Like most people, you want to keep your skin soft and hydrated. But doing so can get complicated, especially with all the products that are available.

For instance, choosing between cream vs lotion isn’t as easy as it might seem. That’s why it’s important to know the difference between the two, including their benefits and ingredients. Let’s take a closer look:

What is Lotion?
Perhaps the biggest difference between lotion and cream is that lotions have a higher water content. A lotion is typically a mix of water and droplets of oil, is lighter weight than cream, and is non-greasy.

What is Cream?
Like lotion, a cream is a blend of oil and water, but with a higher oil concentration (a 50-50 ratio of water and oil). Creams are thicker in consistency than lotions and provide a barrier that keeps skin ultra-hydrated. Body cream is usually sold in a jar container or tub because of its thickness.

Creams do feel greasier than most lotions because of their higher percentage of oil.

What are the Benefits of Lotion?
Because body lotion is more readily absorbed by the skin – due to its lower viscosity than cream – it’s excellent for normal to slightly dry skin. It leaves a less greasy residue than cream and is ideal for use during the day and in hot summer months.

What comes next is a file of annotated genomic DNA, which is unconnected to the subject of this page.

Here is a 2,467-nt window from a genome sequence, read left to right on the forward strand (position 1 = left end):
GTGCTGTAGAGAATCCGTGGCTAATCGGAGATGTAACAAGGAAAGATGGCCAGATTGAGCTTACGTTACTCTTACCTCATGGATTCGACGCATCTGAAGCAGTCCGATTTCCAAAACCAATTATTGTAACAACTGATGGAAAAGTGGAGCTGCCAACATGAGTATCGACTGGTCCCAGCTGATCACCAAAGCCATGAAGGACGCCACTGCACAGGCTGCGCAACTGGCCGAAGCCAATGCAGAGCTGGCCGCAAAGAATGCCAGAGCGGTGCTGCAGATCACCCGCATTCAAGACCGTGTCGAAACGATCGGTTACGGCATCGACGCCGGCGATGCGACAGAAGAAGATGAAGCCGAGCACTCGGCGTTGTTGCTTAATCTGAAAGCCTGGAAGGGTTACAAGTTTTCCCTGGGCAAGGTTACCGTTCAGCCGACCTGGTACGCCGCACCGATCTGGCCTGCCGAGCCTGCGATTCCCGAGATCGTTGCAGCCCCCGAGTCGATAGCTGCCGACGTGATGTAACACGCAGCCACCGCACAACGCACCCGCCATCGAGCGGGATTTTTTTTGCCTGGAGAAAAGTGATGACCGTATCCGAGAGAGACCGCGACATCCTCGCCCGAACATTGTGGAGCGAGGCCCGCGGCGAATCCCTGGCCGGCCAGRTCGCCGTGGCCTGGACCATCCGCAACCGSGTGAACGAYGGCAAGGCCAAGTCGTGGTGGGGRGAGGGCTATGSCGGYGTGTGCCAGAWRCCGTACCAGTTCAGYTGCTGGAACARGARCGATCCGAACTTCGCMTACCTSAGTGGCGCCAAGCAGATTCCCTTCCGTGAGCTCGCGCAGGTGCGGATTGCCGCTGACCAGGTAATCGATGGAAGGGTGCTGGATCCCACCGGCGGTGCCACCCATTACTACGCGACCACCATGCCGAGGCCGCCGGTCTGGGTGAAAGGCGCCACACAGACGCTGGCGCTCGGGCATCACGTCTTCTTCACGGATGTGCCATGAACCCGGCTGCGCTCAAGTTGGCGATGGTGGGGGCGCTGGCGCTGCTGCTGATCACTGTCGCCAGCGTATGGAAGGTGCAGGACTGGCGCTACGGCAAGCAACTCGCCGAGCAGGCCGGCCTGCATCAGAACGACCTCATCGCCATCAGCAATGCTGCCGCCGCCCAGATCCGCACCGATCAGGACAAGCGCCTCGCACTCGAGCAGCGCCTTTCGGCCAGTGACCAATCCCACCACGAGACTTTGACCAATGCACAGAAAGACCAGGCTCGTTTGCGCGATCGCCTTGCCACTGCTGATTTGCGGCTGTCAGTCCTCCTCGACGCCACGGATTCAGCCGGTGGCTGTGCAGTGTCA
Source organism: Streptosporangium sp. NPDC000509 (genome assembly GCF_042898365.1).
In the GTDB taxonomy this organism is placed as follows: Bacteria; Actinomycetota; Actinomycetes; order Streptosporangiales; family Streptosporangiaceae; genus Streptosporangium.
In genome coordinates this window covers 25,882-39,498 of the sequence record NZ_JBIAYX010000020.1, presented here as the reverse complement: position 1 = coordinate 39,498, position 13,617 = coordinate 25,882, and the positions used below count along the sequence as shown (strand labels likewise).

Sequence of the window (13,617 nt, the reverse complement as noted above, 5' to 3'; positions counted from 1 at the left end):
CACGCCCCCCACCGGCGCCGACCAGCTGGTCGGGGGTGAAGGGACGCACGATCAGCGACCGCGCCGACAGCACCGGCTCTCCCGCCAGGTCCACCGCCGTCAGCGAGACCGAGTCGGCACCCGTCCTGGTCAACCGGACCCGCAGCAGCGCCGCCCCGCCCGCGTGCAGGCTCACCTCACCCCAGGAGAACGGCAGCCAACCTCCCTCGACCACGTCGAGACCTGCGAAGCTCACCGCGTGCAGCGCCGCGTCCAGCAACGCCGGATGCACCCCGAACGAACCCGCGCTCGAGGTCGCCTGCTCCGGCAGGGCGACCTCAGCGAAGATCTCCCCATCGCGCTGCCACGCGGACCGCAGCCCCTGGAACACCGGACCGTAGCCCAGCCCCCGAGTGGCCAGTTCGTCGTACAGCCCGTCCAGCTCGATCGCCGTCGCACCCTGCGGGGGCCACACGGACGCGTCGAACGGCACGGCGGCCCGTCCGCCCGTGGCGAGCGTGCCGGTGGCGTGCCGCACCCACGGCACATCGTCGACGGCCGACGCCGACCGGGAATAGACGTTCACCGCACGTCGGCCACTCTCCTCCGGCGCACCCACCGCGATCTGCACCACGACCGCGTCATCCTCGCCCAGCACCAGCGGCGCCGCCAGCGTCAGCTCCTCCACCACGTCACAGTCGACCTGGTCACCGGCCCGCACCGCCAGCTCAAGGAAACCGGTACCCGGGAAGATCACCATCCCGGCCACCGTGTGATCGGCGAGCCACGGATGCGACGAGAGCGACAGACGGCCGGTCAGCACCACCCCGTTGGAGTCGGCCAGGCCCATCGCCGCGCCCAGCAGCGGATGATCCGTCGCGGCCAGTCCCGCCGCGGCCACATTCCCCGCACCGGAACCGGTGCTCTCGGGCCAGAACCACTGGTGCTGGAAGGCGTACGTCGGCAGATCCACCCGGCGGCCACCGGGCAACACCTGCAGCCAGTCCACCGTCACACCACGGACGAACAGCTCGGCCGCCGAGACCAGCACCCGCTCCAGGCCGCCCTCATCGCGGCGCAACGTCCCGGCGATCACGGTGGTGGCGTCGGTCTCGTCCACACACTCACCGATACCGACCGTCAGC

What are the Benefits of Cream?
Like lotion, body cream is used to treat and prevent dry, cracked skin while keeping it supple and moisturized. Because it provides a barrier that provides ultra-hydration, it’s best for dry to excessively dry skin and for normal skin during the harsher winter months.

Note: Oil-based creams should not be used on your face unless you have excessive dryness. But they’re ideal for dry skin on your hands, feet, and legs.

Are you unsure about or need advice when choosing cream vs lotion for your skin? Contact us for a consultation.

There’s something to be said for a simple, efficient skin-care routine. In theory, it’s a nice idea to use three different face creams every night à la Demi Moore or to consistently employ a multistep process to ensure you’re factoring in every tool, serum, and lotion necessary to make you look your glowing best. It can, nevertheless, get quite costly — for your wallet and the environment.

Understandably, you may be looking for ways to consolidate and cut back wherever possible, starting with one of the simplest products: moisturizer. Face and body moisturizers may look like the same thing and it’s often tricky to distinguish the two once they’re out of their pots, tubes, or bottles. But while it may seem that they are nearly identical, save for marketing and costs (the former is typically priced a lot higher than the latter), there are reasons you shouldn’t use a body lotion from head to toe.